In searching library literature using the terms women, women’s studies, and indexing in a variety of combinations, five articles were retrieved: “Table of Contents Services: Retrieving Women’s Studies Periodical Literature” by Loretta P. Koch and Barbara G. Preece (1995); “Women’s Studies Periodical Indexes: An In-depth Comparison” by Linda A. Krikos (1994);“An Evaluation of Indexing Services for Women’s Studies Periodical Literature” by Deborah Mesplay and Loretta Koch; “Indexing Adequacy and Interdisciplinary Journals: The Case of Women’s Studies” by K. H. Gerhard et al. (1993); and “Indexing of Feminist Periodicals” by May Alice Sanguinetti (1984).2 The Koch and Preece article surveyed table of contents services and not the coverage of individual writers. The articles by Mesplay and Koch and by J. A. Gerhard surveyed the general coverage of women’s studies journal literature but not the writings of individual black women writers that represent an important subset of feminist writers in the United States. Mesplay and Koch concluded that “of the indexing and abstracting services examined, ‘Women Studies Abstracts’ provides the overall best coverage.”3 Krikos’s article was a follow-up to the Mesplay and Koch article with the inclusion of the “Women’s Studies Index.”

Although Krikos’s article also reviewed indexes rather than the coverage of individual writers, it is an important resource because of its comparison of the three major resources at that time, “Women’s Studies Index,” “Studies on Women Abstracts,” and “Women Studies Abstracts.” The article is also important for its development of the following standards for comparing indexes: scope; depth of indexing; currency, time-lag, and cost; publisher and editor; format and arrangement; and vocabulary and subject headings.4 Two of these standards will be used in this study: scope, which Krikos describes as “the number and type of materials indexed (meaning articles, book chapters, books, dissertations, pamphlets) and overlaps and gaps in coverage,” and format, defined as “considering the usefulness of the overall arrangement of the service and the content of the citations.”5 Krikos concluded that “‘Women’s Studies Index’ actually indexes the most comprehensive combination and greatest number of women’s studies journals.”6 Krikos also concluded that “Women Studies Abstracts” “is essential to research collections.”7

Sanguenetti’s article surveyed the coverage of women’s studies and feminist journals in the leading paper indexing services available at that time and, again, “Women Studies Abstracts” was found to offer the best coverage, albeit in paper format. Some of the indexes surveyed by Sanguenetti are included in this survey: “Alternative Press Index,” “Essay and General Literature,” and “Women Studies Abstracts” (now a part of the much larger Gender Studies Database). Although the articles mentioned did not survey coverage of individual writers, they provided a set of criteria to assist in reviewing the databases. This study will also test some of the conclusions of these earlier articles and determine whether “Women Studies Abstracts,” which was found to have the best coverage of women’s and gender studies in earlier reviews, offers the best coverage of black feminists writers.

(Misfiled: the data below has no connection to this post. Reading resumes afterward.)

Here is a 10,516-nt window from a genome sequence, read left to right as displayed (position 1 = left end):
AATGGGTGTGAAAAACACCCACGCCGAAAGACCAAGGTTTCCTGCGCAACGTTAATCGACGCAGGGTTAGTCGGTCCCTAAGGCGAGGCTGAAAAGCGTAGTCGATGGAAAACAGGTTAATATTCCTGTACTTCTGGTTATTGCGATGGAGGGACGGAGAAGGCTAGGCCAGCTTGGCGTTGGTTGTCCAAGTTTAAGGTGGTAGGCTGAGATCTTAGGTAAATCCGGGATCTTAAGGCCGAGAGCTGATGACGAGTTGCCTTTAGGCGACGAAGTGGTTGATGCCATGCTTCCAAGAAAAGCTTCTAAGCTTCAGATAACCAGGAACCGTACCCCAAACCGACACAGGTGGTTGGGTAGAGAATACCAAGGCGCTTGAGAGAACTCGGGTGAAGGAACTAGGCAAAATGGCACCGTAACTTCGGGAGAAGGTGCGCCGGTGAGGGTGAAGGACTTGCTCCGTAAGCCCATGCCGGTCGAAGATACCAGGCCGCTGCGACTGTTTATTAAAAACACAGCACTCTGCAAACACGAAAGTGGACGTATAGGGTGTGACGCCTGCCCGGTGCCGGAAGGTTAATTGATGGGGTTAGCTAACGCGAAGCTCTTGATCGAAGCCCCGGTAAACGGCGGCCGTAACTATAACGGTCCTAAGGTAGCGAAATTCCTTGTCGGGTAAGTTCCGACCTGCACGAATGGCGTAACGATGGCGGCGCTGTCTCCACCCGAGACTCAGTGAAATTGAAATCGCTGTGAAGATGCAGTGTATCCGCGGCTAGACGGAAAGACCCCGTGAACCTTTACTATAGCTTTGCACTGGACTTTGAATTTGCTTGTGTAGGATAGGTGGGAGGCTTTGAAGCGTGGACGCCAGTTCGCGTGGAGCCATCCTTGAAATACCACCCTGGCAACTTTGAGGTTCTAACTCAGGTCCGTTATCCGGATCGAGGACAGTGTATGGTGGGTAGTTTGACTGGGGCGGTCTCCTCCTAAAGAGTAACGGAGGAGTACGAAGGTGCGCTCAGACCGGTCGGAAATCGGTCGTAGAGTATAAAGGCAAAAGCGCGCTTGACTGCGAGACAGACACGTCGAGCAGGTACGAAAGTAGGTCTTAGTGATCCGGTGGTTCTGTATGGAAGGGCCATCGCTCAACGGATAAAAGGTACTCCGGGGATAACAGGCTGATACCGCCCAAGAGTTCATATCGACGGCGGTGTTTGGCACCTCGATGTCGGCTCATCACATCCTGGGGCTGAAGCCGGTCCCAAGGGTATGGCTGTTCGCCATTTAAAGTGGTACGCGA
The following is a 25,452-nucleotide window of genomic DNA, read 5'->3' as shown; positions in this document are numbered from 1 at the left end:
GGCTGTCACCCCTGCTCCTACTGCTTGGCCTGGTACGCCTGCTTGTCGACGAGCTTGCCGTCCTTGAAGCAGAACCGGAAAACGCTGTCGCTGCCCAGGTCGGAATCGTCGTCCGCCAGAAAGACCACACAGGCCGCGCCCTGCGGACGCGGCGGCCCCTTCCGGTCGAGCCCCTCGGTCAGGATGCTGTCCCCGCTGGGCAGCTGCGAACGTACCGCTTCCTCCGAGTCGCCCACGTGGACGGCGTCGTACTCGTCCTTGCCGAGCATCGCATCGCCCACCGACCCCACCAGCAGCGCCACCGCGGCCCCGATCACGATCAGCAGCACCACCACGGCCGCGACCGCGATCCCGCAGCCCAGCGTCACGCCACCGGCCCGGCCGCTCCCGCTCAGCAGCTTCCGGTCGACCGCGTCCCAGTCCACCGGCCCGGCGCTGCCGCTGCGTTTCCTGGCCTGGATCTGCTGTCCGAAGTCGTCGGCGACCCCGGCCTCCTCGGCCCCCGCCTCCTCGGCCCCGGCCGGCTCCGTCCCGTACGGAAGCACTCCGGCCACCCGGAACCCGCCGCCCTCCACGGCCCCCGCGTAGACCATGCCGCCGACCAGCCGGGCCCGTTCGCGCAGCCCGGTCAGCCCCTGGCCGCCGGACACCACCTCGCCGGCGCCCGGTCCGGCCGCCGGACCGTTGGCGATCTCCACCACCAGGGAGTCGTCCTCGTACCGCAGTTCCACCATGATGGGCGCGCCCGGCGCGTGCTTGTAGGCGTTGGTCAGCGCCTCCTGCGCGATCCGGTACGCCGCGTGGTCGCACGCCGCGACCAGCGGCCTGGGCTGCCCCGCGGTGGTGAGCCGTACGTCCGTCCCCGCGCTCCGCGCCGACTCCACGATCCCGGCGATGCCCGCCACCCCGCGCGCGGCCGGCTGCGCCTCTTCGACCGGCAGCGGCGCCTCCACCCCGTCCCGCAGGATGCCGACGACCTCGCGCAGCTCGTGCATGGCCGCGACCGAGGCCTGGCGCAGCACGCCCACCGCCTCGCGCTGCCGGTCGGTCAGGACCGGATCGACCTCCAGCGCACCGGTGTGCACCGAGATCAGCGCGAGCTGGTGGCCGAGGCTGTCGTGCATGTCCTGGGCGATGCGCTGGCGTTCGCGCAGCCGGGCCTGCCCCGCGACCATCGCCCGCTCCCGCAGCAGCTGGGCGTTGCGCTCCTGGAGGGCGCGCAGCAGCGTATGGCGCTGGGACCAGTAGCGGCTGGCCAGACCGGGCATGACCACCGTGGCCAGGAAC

The study covers forty black feminist writers: fifteen Second Wave (SW) and twenty-five pre–Third Wave (pTW). The SW arguably dates either from 1963–75, according to Barbara Love and Harvard’s Pioneer Feminists Project, or from 1965–75, according to Darlene Clark Hine, African American historian and scholar. Love states, “we honor changemakers in the Second Wave movement beginning in 1963, when Betty Friedan’s book, The Feminine Mystique, was published and spurred countless women into action … some historians say the true Second Wave movement began in 1966 when the National Organization for Women was founded … 1963–1975 were the years of involvement by the greatest number of feminists.”8 All of the selected writers were known activists in the feminist movement. This SW period relates to the founding of the modern feminist movement that grew out of the larger civil rights era, a time when America was coming to grips with those people unwilling to be classified as “second class citizens.” The feminist movement saw the larger movement as not addressing issues of sexism, unequal pay, and the leadership role of women. Black women long involved in civil rights activism came to a similar conclusion, but the sensitive issue of women’s rights was often subsumed into the larger struggle of achieving equality as black people. With the achievement of some of the goals of the civil rights movement, such as the passing of the Civil Rights and Voting Rights Acts, black women felt it was time to turn their attention to the rampant sexism and chauvinistic tendencies in many of the black civil rights movement leaders. The Combahee River Collective, a group of black feminists that have met since 1974, state in their discussion of the genesis of contemporary black feminism that: